Then along came Psycho Circus. What a debacle that was. Us old-time fans were excited about the return of Ace Frehley and Peter Criss. A lot of people bought the album, same as me, without much questioning whether it was a real band album. We just hoped for the best. But what did we get? It wasn’t a KISS album. Not really. It was the same stuff we’d been getting for years, just with Ace and Peter filling in as guest musicians. They were never equal band members on the record, and that showed easily through Gene Simmons’ transparent calculations and profit margin projections. Psycho Circus was yet another product under the KISS brand. Nothing else. A nostalgia kick with no real merit of its own. A keepsake of better times, with no real merit of its own.
It was another 10 years before KISS released another studio album, which again saw the band without Ace Frehley and Peter Criss. KISS had been touring with other people wearing Ace’s and Peter’s makeup, and I just wasn’t interested. That last bit sort of offended me. A lot of my friends told me I should check out that album, Sonic Boom, and I did listen to a few tracks. But really, all I heard was more of the same. Product that was sort of reminiscent of KISS, but nothing that sounded like a real band to me. I figured this was all you could expect from KISS, and that what awaited the band was a long, slow descent into irrelevancy (Gene Simmons’ marketing genius be damned). I didn’t really begrudge Gene Simmons cashing in on the band’s name and keeping the ball rolling. I just wasn’t interested in what he was selling.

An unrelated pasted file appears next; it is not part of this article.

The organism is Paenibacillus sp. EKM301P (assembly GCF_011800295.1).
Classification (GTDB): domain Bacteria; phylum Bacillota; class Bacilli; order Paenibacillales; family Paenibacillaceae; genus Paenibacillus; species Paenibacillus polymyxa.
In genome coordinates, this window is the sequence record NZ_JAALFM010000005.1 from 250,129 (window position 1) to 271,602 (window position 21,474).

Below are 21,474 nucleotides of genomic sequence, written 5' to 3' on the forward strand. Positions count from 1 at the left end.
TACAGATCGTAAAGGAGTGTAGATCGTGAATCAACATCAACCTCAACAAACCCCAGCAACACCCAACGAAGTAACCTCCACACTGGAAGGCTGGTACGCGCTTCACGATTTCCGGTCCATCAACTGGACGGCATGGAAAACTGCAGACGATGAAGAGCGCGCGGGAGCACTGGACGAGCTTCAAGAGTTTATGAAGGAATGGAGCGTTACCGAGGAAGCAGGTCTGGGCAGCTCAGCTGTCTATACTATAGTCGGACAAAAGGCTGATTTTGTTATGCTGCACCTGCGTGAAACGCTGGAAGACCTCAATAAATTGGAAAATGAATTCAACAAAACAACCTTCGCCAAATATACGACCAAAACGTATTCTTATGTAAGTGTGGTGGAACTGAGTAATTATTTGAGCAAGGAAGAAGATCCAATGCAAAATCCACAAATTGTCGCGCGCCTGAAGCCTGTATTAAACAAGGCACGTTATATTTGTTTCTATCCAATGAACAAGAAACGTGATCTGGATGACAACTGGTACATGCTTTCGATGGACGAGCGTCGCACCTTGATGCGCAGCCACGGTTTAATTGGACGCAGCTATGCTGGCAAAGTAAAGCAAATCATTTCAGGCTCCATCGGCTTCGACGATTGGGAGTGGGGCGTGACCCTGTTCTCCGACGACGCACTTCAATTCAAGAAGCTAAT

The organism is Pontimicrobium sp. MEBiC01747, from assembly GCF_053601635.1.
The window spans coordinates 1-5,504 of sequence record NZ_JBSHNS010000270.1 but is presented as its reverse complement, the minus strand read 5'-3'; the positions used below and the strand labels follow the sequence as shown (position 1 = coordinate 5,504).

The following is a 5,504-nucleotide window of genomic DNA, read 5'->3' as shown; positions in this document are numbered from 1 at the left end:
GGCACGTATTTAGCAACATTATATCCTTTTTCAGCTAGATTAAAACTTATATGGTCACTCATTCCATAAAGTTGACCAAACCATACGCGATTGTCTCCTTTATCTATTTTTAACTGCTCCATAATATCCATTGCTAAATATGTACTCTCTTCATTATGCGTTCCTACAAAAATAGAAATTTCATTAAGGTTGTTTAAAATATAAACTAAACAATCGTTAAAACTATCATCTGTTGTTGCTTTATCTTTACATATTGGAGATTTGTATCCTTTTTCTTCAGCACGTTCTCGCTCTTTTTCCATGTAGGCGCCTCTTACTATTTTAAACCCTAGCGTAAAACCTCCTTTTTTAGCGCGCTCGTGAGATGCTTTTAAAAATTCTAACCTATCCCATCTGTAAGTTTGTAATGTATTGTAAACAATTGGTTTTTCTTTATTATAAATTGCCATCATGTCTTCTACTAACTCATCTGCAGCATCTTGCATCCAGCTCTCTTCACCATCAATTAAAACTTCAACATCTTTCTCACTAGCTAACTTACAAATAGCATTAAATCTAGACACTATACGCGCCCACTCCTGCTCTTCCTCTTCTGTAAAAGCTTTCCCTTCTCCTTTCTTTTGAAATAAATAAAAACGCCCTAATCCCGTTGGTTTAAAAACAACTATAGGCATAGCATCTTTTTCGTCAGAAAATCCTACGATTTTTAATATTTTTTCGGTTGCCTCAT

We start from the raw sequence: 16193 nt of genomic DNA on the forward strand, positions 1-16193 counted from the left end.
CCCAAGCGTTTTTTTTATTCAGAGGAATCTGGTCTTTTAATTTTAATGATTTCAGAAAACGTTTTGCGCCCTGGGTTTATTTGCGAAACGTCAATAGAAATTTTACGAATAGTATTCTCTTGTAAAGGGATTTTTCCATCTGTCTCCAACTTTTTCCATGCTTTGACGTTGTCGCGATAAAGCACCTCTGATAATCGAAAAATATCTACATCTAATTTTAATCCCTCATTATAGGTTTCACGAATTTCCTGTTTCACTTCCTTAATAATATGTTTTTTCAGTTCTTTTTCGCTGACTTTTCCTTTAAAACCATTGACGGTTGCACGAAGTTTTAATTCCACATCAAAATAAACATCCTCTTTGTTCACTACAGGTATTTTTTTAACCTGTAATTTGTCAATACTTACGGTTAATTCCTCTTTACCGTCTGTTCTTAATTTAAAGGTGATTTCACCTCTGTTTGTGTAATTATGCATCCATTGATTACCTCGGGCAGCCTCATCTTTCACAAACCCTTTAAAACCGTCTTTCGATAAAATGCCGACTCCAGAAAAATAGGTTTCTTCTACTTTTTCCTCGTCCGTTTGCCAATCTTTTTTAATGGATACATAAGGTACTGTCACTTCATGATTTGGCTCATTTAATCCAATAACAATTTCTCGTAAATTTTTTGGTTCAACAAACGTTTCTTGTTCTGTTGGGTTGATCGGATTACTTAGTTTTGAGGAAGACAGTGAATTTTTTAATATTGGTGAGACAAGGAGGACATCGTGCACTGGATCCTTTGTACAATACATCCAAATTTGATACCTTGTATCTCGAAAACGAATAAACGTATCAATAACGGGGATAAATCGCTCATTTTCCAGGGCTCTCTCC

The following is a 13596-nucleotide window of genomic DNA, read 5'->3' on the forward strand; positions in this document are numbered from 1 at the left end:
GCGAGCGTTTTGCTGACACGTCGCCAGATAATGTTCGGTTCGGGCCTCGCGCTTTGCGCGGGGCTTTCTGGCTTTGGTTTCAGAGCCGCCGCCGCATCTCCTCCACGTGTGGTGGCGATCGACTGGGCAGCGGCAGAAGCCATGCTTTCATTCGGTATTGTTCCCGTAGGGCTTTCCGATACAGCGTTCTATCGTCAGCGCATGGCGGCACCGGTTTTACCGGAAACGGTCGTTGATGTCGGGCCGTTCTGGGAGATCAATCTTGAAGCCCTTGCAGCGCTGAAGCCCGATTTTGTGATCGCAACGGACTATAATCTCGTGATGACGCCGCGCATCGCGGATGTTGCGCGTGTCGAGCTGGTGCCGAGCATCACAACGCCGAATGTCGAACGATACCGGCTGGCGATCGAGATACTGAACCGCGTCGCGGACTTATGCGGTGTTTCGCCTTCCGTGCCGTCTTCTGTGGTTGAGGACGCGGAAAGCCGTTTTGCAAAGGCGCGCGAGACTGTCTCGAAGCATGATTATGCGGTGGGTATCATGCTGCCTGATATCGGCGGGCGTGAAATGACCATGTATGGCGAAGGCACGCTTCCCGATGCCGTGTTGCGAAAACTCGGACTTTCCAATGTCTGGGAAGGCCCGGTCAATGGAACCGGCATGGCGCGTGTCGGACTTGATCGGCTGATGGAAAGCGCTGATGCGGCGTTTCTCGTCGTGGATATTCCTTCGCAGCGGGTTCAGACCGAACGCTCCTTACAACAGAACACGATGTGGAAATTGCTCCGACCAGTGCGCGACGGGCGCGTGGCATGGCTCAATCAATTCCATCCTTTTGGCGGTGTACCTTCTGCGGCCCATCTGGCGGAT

So it was, and such was my thinking, when I heard that KISS was releasing a new album called Monster. I sort of took note, but had largely forgotten about it by the time the album’s release actually approached. I had so dismissed the band’s chances of ever being truly interesting again that I was able to note their new efforts, just out of deference for what KISS used to mean to me when I was a kid, but it wasn’t important enough for me to actually get excited about it, or even remember it.
Then I saw KISS perform ”Hell or Hallelujah” on David Letterman. Actually, I missed the original broadcast, but someone sent me a YouTube link of the performance. My initial response was, “Holy crap, this rocks”. That one song completely renewed my interest in Monster. I went to Amazon.com and scanned through sample tracks of the songs on the album, and I was shocked to discover that each and every one of those songs were good. Some were not just good, but kicked some solid ass. Much to my surprise, after buying only one KISS album in the previous 27 years, I found myself purchasing a new KISS album.
That was a good buy.
So, to wrap up an unexpectedly long article, all I’ll say about Monster is this; If you’ve ever liked KISS, you’ll like Monster. And if you’re one of those old guys, like me, who abandoned KISS decades ago, you’ll be pleasantly surprised. This kicks some serious ass. Buy it. Crank it up.
~ Wicasta Lovelace